Recognizing the benefits of end-of-season prices and promotions, parents of college students and the students themselves may be taking a cue from K-12th grade shoppers and planning to begin shopping later this summer. According to the survey, one-quarter (25.6%) will begin shopping one to two weeks before school starts, up from 19.9 percent last year. But there are still plenty of early-bird shoppers: nearly three in 10 (28.2%) will shop two months before school, and one-third (33.4%) will shop three weeks to one month before school. Fewer shoppers will go after school starts, perhaps knowing there will be less likely of a chance to get a hot item to show off to classmates (6.5% vs. 10.8% last year).
“College shoppers generally cannot take the kind of gamble their younger counterparts can by waiting until the last minute to buy what they need for school - especially given their timeframes to return to class or even make a big move across country - but this year, we are seeing that they too want to play the waiting game to see if deals are better later on,” said Goodfellow.
Online, mobile shopping to aid budget-focused college students and families in shopping efforts
For seven out of 10 (77.2%) college students and their families, the economy is a contributing factor to how, when, where and why they shop for college items. Though the findings are much lower than previous years when nearly 85 percent said the economy would impact their spending plans, families today are still making adjustments to ease the impact on their budgets.
The survey found one-third (33%) will do more comparative shopping online because of the economy, up from 31.7 percent last year, and 21 percent will shop online more often as a result, up from 18.6 percent last year and the highest in the six years NRF has been asking the question. Additionally, 10.1 percent said the economy is impacting students’ living situations, and 12 percent said the economy is impacting where students go to college (i.e. two-year versus four-year, closer to home, public versus private, etc.).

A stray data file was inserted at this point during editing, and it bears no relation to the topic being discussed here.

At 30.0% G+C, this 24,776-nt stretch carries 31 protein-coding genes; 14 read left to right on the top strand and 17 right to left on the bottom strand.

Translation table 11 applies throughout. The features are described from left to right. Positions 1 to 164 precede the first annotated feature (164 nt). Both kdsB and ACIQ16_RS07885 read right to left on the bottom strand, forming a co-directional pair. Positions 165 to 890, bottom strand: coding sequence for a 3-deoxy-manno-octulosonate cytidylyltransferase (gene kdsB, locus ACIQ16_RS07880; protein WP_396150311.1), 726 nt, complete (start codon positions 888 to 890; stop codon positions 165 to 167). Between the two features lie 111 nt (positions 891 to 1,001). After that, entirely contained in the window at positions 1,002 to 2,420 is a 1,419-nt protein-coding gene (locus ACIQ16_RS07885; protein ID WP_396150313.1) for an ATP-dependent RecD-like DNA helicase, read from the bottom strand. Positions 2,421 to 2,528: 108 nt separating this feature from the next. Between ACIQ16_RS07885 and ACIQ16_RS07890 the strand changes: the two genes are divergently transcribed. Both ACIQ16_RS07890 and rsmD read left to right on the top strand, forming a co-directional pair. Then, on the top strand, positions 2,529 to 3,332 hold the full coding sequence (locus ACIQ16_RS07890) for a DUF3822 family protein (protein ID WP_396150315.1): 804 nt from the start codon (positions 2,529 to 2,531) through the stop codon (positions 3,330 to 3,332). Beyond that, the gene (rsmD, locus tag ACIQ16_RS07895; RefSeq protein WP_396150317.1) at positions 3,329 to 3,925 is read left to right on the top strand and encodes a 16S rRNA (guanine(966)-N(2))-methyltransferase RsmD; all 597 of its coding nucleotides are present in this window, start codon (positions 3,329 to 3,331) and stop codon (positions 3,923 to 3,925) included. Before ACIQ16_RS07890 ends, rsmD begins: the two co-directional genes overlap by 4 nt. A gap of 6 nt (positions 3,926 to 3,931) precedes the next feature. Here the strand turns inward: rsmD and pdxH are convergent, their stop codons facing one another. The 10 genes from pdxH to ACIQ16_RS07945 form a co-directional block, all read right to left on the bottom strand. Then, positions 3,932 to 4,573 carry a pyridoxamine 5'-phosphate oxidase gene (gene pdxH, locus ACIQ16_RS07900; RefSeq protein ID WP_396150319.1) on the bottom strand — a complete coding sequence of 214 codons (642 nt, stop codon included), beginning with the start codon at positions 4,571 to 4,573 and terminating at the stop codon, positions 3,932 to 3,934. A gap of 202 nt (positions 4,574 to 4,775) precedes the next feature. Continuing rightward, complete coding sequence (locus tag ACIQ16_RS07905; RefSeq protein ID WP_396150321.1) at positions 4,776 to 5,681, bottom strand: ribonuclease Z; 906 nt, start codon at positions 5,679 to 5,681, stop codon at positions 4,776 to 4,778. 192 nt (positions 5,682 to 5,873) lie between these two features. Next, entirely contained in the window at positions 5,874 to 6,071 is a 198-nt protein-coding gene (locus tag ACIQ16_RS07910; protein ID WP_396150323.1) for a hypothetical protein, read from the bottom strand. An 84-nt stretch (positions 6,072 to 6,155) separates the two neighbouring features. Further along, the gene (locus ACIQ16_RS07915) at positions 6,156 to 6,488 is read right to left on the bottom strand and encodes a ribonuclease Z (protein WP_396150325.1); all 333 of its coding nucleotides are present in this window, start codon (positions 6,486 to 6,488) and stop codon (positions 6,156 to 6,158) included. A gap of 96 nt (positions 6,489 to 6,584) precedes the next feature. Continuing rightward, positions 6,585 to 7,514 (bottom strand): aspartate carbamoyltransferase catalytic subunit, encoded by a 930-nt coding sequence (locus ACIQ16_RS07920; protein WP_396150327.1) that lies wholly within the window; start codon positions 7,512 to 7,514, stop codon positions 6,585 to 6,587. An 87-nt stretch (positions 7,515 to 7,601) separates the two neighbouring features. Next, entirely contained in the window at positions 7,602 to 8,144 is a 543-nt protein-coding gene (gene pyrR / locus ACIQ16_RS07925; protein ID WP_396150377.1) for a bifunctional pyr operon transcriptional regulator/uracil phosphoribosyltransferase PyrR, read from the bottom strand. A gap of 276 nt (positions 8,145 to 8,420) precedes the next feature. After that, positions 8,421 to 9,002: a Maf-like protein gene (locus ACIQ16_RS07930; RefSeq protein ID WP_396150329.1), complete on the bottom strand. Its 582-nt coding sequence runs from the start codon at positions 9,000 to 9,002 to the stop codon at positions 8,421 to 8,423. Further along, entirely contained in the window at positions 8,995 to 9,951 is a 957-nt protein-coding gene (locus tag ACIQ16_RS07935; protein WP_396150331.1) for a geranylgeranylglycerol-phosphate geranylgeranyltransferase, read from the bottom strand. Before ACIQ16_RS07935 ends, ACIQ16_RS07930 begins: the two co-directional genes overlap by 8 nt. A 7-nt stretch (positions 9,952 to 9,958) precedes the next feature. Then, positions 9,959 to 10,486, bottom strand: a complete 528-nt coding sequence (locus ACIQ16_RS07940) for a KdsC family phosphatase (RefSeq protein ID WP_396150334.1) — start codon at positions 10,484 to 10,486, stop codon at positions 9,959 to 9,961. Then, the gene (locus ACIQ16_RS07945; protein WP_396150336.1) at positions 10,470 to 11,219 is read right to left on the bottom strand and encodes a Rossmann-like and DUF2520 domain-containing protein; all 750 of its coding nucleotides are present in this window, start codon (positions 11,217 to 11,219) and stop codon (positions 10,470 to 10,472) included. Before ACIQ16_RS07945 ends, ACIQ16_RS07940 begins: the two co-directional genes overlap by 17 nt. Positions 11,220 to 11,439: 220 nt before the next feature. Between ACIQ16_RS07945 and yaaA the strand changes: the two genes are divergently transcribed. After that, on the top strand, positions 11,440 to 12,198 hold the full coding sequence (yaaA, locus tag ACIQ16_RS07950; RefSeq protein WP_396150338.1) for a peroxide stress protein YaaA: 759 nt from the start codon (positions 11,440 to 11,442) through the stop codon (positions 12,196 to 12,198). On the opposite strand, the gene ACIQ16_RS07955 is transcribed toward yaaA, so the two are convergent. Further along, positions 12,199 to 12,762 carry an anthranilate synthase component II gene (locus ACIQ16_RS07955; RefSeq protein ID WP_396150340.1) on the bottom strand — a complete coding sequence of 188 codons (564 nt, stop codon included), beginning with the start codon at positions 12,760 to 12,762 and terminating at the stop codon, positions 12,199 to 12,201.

When it comes to mobile usage, nearly six in 10 (57.8%) will use their smartphone in some fashion as they shop for college items. Of those with smartphones, the survey found one-third (33.8%) will research products, the highest since NRF added mobile shopping questions to its survey in 2011. Additionally, one in five (22.4%) will purchase items, up from 19.1 percent last year and another survey high, and 29.8 percent will look up retailer information, up from 20.9 percent last year.
More than half (54.5%) of tablet owners will use their tablet to shop for college items. Specifically, 37.4 percent will research products, and 27 percent will use their tablet to purchase items.
About the survey
NRF’s 2014 Back-to-School and Back-to-College spending Surveys were designed to gauge consumer behavior and shopping trends related to back-to-school spending and back-to-college spending. The surveys were conducted for NRF by Prosper Insights & Analytics. The poll of 6178 consumers was conducted July 1-8.The consumer polls have a margin of error of plus or minus 1.3 percentage points. The total spending figure is an extrapolation of U.S. adults 18 and older.
Prosper Insights and Analytics delivers executives timely, consumer-centric insights from multiple sources. As a comprehensive resource of information, Prosper represents the voice of the consumer and provides knowledge to marketers regarding consumer views on the economy, personal finance, retail, lifestyle, media and domestic and world issues. www.ProsperDiscovery.com
The National Retail Federation is the world’s largest retail trade association. Based in Washington, D.C., NRF represents discount and department stores, home goods and specialty stores, Main Street merchants, grocers, wholesalers, chain restaurants and internet retailers from the United States and more than 45 countries. Retail is the nation’s largest private-sector employer, supporting one in four U.S. jobs — 42 million working Americans. Contributing $2.6 trillion to annual GDP, retail is a daily barometer for the nation’s economy. NRF.com
Historical data and top trends: Find all of NRF's back-to-school and back-to-college resources in one place.